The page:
So what’s more practical: being financially prudent, or being all ‘I-don’t-want-to-race-thru-the-living-room-to-get-to-the-bathroom?’ I honestly don’t know the answer to that.


Our Cutest Door of all Doors

Note to LC today - DON’T destroy the little door!

There’s a sweet doorway between the kitchen and the stairwell with the cutest little door. The plan is to keep the doorway. But if we can’t manage to keep the little doorway, the backup plan is to use the door for a closet. The backup to the backup plan will be to find a place to build a closet so we can use the door.
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The Teensy Tiny Room

There’s a room upstairs in the house that’s tiny. It served as a bedroom for a child for many years before becoming a sewing room.

We’re kicking around 3 uses for this space:

1. A home office (for me)

2. A walk-in closet (also for me)

3. Added space to the adjacent room (not for me)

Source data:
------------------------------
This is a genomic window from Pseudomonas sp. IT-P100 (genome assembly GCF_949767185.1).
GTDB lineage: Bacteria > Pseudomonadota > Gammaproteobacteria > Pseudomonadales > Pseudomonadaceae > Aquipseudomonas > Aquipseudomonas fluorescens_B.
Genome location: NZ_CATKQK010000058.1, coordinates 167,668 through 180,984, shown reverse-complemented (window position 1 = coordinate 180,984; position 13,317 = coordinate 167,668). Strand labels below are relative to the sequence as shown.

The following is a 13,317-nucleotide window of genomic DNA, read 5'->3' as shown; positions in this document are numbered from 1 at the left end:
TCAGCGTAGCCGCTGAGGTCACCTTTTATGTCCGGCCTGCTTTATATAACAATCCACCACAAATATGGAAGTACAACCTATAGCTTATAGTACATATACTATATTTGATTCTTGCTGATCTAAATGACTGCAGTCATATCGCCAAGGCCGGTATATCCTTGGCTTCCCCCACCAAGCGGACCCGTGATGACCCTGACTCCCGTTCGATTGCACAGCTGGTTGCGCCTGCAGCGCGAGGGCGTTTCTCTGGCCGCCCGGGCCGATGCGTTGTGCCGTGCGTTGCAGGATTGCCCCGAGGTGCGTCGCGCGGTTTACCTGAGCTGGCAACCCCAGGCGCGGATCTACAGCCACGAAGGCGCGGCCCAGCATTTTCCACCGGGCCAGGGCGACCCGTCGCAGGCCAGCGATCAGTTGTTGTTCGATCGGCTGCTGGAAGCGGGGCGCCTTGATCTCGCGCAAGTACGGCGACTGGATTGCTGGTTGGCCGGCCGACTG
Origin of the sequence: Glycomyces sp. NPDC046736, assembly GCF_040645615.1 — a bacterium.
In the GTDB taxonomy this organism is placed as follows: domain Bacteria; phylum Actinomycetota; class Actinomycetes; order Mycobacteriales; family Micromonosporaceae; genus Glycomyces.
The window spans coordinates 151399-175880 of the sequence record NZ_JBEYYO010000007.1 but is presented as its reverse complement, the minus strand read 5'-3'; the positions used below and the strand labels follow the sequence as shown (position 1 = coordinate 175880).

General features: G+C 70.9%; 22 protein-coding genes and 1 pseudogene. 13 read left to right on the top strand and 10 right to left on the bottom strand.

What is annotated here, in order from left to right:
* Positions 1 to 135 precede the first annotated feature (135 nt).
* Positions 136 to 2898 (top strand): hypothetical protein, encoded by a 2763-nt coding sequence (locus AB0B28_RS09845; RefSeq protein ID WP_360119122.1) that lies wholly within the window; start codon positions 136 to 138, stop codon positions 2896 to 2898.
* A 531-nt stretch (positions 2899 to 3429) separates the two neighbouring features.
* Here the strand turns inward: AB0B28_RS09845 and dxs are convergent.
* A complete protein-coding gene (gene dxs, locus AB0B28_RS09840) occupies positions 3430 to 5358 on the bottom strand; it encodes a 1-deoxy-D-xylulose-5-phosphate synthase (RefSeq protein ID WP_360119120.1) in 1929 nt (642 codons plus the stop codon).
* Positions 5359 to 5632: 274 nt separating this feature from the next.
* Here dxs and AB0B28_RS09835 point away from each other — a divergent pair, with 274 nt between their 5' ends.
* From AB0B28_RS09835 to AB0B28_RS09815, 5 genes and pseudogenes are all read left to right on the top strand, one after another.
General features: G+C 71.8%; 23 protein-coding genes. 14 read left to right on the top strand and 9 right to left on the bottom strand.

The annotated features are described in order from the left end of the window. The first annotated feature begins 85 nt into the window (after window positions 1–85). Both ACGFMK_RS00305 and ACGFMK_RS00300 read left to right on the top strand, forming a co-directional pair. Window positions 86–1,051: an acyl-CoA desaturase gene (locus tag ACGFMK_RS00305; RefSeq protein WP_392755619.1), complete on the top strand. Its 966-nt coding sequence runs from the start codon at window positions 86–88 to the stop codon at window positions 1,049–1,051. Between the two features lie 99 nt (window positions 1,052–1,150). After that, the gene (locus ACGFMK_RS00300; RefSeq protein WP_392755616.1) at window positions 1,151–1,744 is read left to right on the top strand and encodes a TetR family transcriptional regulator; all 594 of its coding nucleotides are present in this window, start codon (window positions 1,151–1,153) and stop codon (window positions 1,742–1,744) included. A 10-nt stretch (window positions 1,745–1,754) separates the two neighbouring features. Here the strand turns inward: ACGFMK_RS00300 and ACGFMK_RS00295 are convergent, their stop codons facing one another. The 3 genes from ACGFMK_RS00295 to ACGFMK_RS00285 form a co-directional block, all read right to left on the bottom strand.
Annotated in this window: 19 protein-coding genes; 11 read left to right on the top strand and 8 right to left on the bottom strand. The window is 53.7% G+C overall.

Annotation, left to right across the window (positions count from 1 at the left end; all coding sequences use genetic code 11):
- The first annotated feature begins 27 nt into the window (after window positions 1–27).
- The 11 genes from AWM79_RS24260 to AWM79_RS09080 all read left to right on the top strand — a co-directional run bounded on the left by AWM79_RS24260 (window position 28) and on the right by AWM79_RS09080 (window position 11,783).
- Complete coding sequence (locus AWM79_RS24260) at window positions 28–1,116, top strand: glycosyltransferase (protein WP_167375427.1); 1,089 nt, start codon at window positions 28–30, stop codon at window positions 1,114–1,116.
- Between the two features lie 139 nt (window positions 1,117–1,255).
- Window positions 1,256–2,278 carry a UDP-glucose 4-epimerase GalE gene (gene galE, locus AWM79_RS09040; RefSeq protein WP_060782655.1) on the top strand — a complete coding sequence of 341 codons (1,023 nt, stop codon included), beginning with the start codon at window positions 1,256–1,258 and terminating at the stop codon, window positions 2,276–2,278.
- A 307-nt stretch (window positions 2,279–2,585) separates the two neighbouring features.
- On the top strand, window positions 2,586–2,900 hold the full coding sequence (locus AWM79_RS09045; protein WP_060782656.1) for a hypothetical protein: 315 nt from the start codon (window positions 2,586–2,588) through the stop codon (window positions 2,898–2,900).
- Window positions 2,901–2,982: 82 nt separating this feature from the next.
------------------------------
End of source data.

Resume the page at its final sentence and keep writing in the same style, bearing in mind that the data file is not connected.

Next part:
Sig Other is leaning toward #3. I’m trying to figure out how we could do 3 along with 1 or 2 and have yet to solve it.


Who Needs Closets? I Do!

It hit me today: The house Sig other and I bought has LESS closet space than my 1 bedroom apartment which has NO closet space.

And since the cedar closet in the basement idea I had got squashed by my bro who knows this kinda stuff (the basement being too musty and not dry enough), today I was fixated on closets. Or rather, closets under the eaves which really aren’t much of a closet, if at all. But my research has shown they do have some possibilities:

  • Drawers

  • Bookshelves

  • Shoe holders

  • Mini-closets for hanging shirts or folded pants

  • Cabinets

LC says once the house has been gutted we’ll be able to see the layout better and only then can we make decisions about the walls, etc. I do hope I see some real closets when that happens. In the meantime, here are some eaves storage pics I found for inspiration...

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Did Someone Say Pocket Door?